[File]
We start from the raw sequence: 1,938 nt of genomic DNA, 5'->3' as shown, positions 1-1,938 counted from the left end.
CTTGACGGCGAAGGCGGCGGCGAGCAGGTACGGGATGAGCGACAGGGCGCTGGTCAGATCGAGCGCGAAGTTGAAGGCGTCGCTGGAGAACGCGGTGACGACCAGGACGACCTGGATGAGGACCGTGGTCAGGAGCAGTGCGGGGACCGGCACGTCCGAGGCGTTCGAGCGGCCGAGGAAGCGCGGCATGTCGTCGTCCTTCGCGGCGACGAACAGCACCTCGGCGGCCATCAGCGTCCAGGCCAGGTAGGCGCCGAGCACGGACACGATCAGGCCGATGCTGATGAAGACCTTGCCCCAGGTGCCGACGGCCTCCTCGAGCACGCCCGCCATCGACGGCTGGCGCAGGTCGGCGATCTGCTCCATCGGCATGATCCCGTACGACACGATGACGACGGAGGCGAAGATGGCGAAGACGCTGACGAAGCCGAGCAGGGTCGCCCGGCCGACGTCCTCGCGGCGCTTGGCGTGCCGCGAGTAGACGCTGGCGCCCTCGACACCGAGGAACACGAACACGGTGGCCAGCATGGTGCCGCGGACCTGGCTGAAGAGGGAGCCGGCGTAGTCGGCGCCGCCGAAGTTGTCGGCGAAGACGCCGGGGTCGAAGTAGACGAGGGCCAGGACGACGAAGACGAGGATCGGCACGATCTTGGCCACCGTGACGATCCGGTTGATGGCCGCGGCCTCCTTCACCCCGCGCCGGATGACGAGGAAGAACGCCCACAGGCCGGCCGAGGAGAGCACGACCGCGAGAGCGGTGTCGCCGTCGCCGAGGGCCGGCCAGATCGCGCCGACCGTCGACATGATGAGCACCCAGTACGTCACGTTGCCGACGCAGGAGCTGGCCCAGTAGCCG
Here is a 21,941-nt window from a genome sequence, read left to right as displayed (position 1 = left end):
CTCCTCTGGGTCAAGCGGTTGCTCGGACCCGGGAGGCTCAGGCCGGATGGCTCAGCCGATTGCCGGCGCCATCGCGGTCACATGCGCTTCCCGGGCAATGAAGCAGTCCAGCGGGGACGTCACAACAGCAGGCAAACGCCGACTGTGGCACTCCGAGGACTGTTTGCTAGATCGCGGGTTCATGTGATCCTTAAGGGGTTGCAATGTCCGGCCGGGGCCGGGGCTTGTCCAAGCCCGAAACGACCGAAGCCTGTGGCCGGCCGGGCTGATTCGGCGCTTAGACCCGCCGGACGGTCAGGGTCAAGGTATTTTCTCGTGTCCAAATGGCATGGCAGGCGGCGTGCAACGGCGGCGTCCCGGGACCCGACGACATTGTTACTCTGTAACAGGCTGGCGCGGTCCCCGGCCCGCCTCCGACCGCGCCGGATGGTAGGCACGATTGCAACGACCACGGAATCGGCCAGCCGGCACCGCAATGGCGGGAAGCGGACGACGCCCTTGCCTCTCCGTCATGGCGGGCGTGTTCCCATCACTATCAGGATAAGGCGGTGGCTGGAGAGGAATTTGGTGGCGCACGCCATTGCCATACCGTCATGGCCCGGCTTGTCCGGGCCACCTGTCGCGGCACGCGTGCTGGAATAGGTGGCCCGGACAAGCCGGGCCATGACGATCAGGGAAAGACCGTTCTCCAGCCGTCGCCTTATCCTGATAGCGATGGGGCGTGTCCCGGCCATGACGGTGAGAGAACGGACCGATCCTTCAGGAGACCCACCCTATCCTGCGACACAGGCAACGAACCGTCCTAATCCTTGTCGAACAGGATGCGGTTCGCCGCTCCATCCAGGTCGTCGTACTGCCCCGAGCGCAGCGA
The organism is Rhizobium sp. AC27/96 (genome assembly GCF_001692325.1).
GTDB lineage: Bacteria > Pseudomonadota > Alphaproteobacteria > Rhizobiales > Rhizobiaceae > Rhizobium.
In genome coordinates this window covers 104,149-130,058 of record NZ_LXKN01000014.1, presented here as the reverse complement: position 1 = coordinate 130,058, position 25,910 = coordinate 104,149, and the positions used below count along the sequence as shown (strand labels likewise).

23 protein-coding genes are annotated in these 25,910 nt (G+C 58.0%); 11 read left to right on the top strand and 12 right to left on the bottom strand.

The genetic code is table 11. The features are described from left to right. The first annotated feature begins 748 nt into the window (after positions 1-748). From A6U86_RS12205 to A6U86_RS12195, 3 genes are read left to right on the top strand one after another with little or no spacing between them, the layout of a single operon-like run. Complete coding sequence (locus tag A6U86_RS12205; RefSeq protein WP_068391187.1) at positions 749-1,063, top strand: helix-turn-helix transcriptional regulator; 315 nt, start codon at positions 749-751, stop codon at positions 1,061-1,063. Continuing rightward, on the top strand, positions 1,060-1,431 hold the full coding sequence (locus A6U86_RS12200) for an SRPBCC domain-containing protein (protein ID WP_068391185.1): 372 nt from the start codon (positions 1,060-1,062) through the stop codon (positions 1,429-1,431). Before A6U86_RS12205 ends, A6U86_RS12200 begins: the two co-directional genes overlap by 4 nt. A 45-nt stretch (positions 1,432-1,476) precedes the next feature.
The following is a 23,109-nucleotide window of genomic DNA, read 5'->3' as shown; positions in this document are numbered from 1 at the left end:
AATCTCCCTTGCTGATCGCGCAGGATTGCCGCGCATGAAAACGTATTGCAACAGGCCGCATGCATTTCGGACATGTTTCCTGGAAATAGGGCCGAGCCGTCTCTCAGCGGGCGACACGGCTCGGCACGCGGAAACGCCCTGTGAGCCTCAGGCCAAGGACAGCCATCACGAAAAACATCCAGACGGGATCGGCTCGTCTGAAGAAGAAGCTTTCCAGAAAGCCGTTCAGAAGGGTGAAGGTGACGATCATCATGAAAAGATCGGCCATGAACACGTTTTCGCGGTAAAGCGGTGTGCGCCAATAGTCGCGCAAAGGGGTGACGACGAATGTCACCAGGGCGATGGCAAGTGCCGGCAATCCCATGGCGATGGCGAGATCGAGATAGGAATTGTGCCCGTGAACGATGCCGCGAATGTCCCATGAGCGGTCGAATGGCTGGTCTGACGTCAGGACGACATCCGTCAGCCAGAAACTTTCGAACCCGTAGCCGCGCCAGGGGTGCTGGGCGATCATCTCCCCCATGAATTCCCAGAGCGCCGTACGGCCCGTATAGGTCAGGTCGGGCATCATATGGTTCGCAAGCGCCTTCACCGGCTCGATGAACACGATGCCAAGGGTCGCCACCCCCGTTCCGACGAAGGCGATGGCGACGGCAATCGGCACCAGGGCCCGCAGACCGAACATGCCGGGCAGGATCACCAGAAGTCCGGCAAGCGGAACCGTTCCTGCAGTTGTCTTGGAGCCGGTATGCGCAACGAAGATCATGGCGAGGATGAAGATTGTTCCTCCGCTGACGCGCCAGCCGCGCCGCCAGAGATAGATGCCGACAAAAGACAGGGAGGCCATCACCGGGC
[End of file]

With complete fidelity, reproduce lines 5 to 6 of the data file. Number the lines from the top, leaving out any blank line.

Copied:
The organism is Rhizobium sp. AC27/96 (genome assembly GCF_001692325.1).
GTDB lineage: Bacteria > Pseudomonadota > Alphaproteobacteria > Rhizobiales > Rhizobiaceae > Rhizobium.